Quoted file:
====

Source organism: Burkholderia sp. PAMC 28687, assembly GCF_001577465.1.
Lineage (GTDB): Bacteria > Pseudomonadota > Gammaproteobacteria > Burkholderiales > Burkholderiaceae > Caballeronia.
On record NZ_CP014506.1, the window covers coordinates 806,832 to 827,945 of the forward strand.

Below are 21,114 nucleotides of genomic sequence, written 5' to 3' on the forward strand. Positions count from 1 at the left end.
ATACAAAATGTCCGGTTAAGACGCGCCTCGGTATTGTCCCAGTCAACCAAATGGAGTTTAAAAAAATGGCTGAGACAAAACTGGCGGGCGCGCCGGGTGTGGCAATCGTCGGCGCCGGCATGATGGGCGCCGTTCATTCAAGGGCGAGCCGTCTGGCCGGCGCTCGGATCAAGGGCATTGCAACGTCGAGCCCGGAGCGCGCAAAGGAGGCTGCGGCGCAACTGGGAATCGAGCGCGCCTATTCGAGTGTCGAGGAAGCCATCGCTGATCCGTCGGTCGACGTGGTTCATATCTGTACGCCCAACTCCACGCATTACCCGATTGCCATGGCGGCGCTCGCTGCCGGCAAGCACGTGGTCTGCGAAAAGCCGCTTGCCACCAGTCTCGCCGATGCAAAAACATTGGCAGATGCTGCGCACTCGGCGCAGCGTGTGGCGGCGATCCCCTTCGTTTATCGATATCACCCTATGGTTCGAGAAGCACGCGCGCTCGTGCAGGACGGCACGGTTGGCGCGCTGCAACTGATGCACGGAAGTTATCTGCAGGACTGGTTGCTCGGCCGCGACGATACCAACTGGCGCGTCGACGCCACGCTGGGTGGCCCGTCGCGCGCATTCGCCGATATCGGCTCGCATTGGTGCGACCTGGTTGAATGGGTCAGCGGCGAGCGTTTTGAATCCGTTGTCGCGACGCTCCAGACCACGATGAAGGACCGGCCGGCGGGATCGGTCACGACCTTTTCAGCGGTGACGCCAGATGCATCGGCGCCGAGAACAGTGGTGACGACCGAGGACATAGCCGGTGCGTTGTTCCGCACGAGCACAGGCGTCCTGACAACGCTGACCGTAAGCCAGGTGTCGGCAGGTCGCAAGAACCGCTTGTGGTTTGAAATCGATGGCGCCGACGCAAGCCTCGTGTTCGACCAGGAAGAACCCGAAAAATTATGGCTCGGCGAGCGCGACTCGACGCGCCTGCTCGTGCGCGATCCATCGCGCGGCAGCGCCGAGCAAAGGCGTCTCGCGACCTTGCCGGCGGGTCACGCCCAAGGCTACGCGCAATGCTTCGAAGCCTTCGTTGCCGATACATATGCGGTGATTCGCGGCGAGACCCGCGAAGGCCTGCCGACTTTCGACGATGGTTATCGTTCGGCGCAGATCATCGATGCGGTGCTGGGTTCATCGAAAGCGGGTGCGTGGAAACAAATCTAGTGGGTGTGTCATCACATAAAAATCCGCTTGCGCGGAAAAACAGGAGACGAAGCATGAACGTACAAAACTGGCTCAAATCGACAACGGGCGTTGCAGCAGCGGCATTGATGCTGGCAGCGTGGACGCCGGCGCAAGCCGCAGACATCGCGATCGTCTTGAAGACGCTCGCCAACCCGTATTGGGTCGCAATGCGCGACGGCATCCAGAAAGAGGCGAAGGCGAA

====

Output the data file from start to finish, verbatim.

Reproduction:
Source organism: Burkholderia sp. PAMC 28687, assembly GCF_001577465.1.
Lineage (GTDB): Bacteria > Pseudomonadota > Gammaproteobacteria > Burkholderiales > Burkholderiaceae > Caballeronia.
On record NZ_CP014506.1, the window covers coordinates 806,832 to 827,945 of the forward strand.

Below are 21,114 nucleotides of genomic sequence, written 5' to 3' on the forward strand. Positions count from 1 at the left end.
ATACAAAATGTCCGGTTAAGACGCGCCTCGGTATTGTCCCAGTCAACCAAATGGAGTTTAAAAAAATGGCTGAGACAAAACTGGCGGGCGCGCCGGGTGTGGCAATCGTCGGCGCCGGCATGATGGGCGCCGTTCATTCAAGGGCGAGCCGTCTGGCCGGCGCTCGGATCAAGGGCATTGCAACGTCGAGCCCGGAGCGCGCAAAGGAGGCTGCGGCGCAACTGGGAATCGAGCGCGCCTATTCGAGTGTCGAGGAAGCCATCGCTGATCCGTCGGTCGACGTGGTTCATATCTGTACGCCCAACTCCACGCATTACCCGATTGCCATGGCGGCGCTCGCTGCCGGCAAGCACGTGGTCTGCGAAAAGCCGCTTGCCACCAGTCTCGCCGATGCAAAAACATTGGCAGATGCTGCGCACTCGGCGCAGCGTGTGGCGGCGATCCCCTTCGTTTATCGATATCACCCTATGGTTCGAGAAGCACGCGCGCTCGTGCAGGACGGCACGGTTGGCGCGCTGCAACTGATGCACGGAAGTTATCTGCAGGACTGGTTGCTCGGCCGCGACGATACCAACTGGCGCGTCGACGCCACGCTGGGTGGCCCGTCGCGCGCATTCGCCGATATCGGCTCGCATTGGTGCGACCTGGTTGAATGGGTCAGCGGCGAGCGTTTTGAATCCGTTGTCGCGACGCTCCAGACCACGATGAAGGACCGGCCGGCGGGATCGGTCACGACCTTTTCAGCGGTGACGCCAGATGCATCGGCGCCGAGAACAGTGGTGACGACCGAGGACATAGCCGGTGCGTTGTTCCGCACGAGCACAGGCGTCCTGACAACGCTGACCGTAAGCCAGGTGTCGGCAGGTCGCAAGAACCGCTTGTGGTTTGAAATCGATGGCGCCGACGCAAGCCTCGTGTTCGACCAGGAAGAACCCGAAAAATTATGGCTCGGCGAGCGCGACTCGACGCGCCTGCTCGTGCGCGATCCATCGCGCGGCAGCGCCGAGCAAAGGCGTCTCGCGACCTTGCCGGCGGGTCACGCCCAAGGCTACGCGCAATGCTTCGAAGCCTTCGTTGCCGATACATATGCGGTGATTCGCGGCGAGACCCGCGAAGGCCTGCCGACTTTCGACGATGGTTATCGTTCGGCGCAGATCATCGATGCGGTGCTGGGTTCATCGAAAGCGGGTGCGTGGAAACAAATCTAGTGGGTGTGTCATCACATAAAAATCCGCTTGCGCGGAAAAACAGGAGACGAAGCATGAACGTACAAAACTGGCTCAAATCGACAACGGGCGTTGCAGCAGCGGCATTGATGCTGGCAGCGTGGACGCCGGCGCAAGCCGCAGACATCGCGATCGTCTTGAAGACGCTCGCCAACCCGTATTGGGTCGCAATGCGCGACGGCATCCAGAAAGAGGCGAAGGCGAA